Significans passionem Domini Jesu, cuius quotidie vescimur sacramento (Ambr. in Psal. 43).
 Habemus altare, de quo edere non habent potestatem qui Tabernaculo deserviunt (Hebr. 13:10).
 Et vidi, et ecce in medio Throni…. Agnum stantem tanquam occisum (Apoc. v. 6).
Fulgent admonit. l. 2 c. 6. et seqq. Optat. Milev. l. 6 Isidor. Peus. epist. 109 et 313. Miss. Goth. Miss. 22.
 Quod est autem sacratius laudis sacrificium quam in actione gratiarum, et unde maiores agendae sunt gratiae quam pro ipsius gratia per Jesum Christum Dominum nostrum? Quod totum fideles in Ecclesiae sacrificio sciunt, cuius umbrae fuerunt omnia priorum genera sacrificiorum (Aug. contr. adversar. Leg. et Prophet. l. 1 c. 18).
This sacrifice is of bread because Christ called himself the bread of life (John 6), whom Scripture prefigured as the bread of angels (Psalm 77). This bread is made without yeast, because Christ was without sin. And so it is made with wheat, for Christ claimed to be the grain of wheat. But the grain is extracted from its shell by rubbing. Dried by contumelies and insults from the Jews and from the gentiles, as if by two stones, it is crushed by blows, and sifted and strewn as it is prepared, and when separated from his own, pouring out his blood he was fixed to the cross, where as bread baked in the fire of his Passion he was changed toward immortality.
On the Church and its Signification
And thus the body of Christ is made from bread, which is confected out of many grains, because the Church, which is composed of the many elect, is the body of Christ and is built up by it. The grains, i.e. the elect, are removed from the shell of the old life by the whip of preaching, dried by penance, and milled as if by two stones, as they are gradually imbued with the two laws through careful self-scrutiny. Sifted and strewn, they are prepared, separated from the unfaithful, born again in the water of Baptism, and joined by the bond of charity through the Holy Spirit in faith just as bread baked in the oven is made white, and tested in the way of tribulation they are reformed unto the image of God. In like manner, as bread, those made from the bread of Christ are restored, and they do not die forever.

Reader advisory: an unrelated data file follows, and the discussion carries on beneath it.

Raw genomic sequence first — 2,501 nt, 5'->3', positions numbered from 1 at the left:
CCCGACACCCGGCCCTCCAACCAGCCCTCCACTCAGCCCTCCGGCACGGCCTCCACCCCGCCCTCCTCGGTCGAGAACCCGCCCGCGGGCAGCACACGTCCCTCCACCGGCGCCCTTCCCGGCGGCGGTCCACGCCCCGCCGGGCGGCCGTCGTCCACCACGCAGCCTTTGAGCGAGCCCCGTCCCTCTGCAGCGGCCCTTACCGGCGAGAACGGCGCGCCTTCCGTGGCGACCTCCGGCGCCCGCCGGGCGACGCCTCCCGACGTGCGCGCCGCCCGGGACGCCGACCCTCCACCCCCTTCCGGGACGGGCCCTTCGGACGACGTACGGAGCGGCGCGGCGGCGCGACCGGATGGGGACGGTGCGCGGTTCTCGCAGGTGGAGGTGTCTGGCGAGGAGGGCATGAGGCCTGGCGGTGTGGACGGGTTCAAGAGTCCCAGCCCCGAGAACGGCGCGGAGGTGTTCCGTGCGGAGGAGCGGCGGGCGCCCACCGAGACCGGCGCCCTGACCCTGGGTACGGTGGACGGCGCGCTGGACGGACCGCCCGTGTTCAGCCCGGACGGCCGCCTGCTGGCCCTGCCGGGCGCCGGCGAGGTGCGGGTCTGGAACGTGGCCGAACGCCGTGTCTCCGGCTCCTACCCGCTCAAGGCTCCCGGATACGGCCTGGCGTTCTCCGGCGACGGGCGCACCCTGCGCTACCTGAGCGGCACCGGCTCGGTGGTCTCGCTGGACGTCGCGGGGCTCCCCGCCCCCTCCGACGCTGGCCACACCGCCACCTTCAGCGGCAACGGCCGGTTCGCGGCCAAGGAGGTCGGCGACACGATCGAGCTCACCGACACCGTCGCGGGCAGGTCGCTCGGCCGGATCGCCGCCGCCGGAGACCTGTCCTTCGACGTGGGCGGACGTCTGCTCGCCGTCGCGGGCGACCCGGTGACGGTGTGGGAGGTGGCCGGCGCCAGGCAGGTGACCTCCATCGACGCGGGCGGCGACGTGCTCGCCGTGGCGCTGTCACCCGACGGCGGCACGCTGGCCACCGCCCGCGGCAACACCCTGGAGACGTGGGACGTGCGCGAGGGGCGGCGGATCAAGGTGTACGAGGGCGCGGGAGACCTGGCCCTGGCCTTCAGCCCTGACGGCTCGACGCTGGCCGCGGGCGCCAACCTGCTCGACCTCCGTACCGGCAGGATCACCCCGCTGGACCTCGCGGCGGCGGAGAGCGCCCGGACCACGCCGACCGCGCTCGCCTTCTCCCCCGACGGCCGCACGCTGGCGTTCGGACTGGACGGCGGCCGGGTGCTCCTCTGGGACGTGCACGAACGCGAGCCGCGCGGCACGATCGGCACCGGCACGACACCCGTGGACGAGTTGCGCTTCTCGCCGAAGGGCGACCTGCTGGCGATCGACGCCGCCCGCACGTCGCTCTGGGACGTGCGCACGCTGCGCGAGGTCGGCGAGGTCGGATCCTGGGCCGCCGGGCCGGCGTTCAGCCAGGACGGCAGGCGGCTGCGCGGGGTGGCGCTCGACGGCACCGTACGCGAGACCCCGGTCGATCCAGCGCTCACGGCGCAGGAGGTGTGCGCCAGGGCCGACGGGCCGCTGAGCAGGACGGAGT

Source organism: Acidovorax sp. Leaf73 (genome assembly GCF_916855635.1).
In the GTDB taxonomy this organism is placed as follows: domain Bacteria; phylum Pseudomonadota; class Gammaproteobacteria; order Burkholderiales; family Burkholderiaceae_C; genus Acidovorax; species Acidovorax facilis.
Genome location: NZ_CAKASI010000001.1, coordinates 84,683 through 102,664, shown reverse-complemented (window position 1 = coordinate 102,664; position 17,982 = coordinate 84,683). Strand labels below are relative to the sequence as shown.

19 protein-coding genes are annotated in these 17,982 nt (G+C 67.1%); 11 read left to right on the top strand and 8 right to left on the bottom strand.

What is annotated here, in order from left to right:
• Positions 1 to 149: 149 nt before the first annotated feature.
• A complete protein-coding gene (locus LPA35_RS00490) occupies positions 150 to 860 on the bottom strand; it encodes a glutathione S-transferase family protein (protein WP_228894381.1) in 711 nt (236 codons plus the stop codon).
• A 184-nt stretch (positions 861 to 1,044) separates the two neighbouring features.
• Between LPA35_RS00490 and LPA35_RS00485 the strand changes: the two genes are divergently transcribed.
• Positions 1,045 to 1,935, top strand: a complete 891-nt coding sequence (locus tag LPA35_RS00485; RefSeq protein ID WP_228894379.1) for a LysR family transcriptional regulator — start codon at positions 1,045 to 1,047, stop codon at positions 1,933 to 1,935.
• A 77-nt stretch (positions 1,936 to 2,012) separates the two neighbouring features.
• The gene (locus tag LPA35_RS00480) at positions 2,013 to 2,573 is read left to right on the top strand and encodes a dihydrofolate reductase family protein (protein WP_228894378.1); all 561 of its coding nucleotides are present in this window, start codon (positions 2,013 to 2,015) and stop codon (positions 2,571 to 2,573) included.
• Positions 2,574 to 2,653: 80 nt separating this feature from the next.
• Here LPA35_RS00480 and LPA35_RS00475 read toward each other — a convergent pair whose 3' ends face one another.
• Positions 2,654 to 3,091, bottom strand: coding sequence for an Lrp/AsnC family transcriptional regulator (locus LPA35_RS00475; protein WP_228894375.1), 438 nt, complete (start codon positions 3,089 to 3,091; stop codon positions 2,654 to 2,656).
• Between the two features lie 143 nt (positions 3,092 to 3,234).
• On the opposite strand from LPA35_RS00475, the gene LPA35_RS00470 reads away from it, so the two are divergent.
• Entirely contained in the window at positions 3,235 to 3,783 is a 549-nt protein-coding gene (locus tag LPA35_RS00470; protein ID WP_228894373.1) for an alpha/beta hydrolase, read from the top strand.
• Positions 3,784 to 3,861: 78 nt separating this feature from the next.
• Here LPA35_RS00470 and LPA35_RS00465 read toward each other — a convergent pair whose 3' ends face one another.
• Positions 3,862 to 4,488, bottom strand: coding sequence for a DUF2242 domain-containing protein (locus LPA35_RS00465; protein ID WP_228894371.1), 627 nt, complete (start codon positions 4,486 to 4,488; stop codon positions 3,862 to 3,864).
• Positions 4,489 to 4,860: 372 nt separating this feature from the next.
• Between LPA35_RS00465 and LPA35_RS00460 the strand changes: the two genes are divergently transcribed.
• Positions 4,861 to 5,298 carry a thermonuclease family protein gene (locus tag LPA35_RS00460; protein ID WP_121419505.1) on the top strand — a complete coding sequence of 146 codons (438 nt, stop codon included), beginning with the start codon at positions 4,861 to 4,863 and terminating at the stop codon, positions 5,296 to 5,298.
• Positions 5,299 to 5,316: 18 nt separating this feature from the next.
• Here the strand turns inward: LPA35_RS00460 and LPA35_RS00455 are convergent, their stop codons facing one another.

On the Sacrifice of Wine
And thus is the sacrament of wine made, for Christ called himself the vine, and Scripture asserted that he is the wine of gladness. Now, the grape, squeezed in the winepress by two wooden beams, is strained into wine, and Christ, pressed by the two wooden beams of the cross, poured out his blood as a drink for the faithful. And therefore the blood of Christ is confected from wine, for it is pressed from many grapes, because by it the Church, the body of Christ, which is assembled from many just men, is built up. She is trodden by the pressures of the world, as if in a winepress, and is incorporated into Christ by these sufferings.
 Honorius’s allegorical extrapolations on the meaning of the bread are echoed in St. Thomas, who includes a similar interpretation in his commentary on the Old Law (I-II, q. 102 , a. 3, ad 12), when explaining why both bread and corn were offered in former times:
“The figurative cause is that the bread signifies Christ Who is the “living bread” (John 6:41-51). He was indeed an ear of corn, as it were, during the state of the law of nature, in the faith of the patriarchs; He was like flour in the doctrine of the Law of the prophets; and He was like perfect bread after He had taken human nature; baked in the fire, i.e. formed by the Holy Ghost in the oven of the virginal womb; baked again in a pan by the toils which He suffered in the world; and consumed by fire on the cross as on a gridiron.”
 The tradition of allegorical interpretation we have seen practiced in the Gemma Animae was much more than a literary conceit or a method of personal piety. It also left a deep impact on the liturgical rites of the Middle Ages. Perhaps the most striking case of this influence of piety on rite is found in the elaborate ceremonies that our medieval fathers used to surround the production, the transportation, and the offering of the bread and wine for the Eucharistic sacrifice.